She got a job as a grant writer for the Medical College of Wisconsin, and her writing background helped land a spot at the Humane Society as a public relations specialist in 2006. Speed worked her way up to her current role.

Speed’s team is in charge of all communication from the organization’s five shelters in Saukville, Milwaukee, Green Bay, Sturgeon Bay and Racine. Three members work at the Milwaukee shelter and one each at the  Sturgeon Bay and Green Bay shelters. Speed has offices in Milwaukee and Saukville.

“We’ve gotten really good at Skype meetings and teleconferencing,” she said.

Using print, website, social media and other media help engage the public in what services and programs the organization offers as well as builds support for a $10 million annual budget.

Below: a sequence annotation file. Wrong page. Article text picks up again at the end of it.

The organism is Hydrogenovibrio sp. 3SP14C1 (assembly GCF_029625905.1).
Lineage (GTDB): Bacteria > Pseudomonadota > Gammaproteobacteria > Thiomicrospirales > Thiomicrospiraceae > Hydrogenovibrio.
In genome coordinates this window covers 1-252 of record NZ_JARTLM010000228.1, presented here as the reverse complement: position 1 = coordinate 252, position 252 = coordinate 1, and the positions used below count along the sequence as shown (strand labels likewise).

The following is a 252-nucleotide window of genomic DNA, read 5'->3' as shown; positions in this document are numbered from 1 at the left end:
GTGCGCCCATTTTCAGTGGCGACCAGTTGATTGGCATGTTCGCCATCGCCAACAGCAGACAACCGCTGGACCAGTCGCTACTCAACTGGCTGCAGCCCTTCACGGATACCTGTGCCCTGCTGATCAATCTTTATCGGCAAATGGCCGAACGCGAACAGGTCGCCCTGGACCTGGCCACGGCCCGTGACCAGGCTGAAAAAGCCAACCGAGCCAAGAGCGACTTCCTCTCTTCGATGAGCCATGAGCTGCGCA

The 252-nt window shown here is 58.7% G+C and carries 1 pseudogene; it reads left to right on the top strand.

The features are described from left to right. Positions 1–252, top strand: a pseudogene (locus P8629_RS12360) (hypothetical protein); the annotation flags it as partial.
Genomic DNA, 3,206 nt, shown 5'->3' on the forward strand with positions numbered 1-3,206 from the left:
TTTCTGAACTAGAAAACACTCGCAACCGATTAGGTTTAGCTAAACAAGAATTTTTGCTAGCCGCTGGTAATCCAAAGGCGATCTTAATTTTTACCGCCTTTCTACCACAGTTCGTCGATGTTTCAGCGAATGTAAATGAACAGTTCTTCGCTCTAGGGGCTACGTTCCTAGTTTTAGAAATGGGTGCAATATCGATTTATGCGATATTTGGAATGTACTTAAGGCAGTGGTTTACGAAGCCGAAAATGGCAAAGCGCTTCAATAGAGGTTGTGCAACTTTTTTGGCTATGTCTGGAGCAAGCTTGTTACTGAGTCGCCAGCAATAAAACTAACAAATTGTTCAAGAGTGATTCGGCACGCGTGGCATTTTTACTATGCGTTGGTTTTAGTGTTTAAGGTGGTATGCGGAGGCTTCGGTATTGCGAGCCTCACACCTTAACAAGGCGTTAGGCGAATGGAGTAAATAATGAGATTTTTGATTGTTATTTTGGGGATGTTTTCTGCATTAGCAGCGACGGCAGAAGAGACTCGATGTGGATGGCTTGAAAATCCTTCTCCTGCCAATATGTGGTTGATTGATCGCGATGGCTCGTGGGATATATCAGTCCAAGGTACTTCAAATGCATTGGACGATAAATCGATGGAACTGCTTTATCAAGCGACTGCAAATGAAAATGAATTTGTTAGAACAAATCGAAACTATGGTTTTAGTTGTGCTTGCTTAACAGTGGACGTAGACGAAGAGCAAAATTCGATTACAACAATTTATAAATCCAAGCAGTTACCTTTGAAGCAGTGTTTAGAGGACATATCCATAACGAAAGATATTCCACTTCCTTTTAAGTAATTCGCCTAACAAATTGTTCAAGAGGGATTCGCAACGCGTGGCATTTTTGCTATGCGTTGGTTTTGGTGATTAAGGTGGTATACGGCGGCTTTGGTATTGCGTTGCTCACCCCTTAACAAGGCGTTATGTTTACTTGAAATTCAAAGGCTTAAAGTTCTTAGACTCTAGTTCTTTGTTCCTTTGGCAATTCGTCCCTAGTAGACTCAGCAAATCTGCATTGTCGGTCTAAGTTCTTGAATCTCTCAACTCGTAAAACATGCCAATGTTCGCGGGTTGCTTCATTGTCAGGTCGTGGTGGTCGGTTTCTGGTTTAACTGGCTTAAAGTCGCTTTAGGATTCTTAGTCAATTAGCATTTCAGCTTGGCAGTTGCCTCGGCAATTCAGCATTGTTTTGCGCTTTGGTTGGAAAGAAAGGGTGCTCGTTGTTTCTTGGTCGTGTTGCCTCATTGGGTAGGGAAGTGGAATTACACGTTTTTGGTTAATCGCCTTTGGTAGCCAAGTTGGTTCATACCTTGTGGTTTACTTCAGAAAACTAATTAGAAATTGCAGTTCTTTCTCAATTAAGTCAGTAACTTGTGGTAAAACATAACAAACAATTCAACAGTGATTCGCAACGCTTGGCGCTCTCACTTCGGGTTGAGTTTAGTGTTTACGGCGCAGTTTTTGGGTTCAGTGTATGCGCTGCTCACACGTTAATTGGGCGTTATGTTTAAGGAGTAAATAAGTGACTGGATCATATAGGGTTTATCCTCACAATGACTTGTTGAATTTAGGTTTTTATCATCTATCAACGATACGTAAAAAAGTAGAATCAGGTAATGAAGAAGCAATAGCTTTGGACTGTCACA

“We have to inspire that,” Speed said.

She is pleasantly surprised by the regular support of the community, whenever an animal is in need.

“It floors me when we have 5-year-olds accepting donations for cats instead of birthday presents,” she said.

While Speed loves animals, they aren’t what have kept her at the organization the last 12 years. It’s her coworkers and company culture.

“You come to work for a Humane Society for the animals and you stay because of the people. There’s a person behind every single animal,” she said.

“I can’t imagine myself anywhere else.”

The culture, she said, is one of change and professional development.

“There’s such a security in knowing you can take a risk,” she said.

Some of the society’s biggest initiatives have paid off. In 2016, it removed breeds from its dog profiles. The science, Speed said, shows that 1% of a dog’s genes determines what it looks like and “we were wrong most of the time,” she said.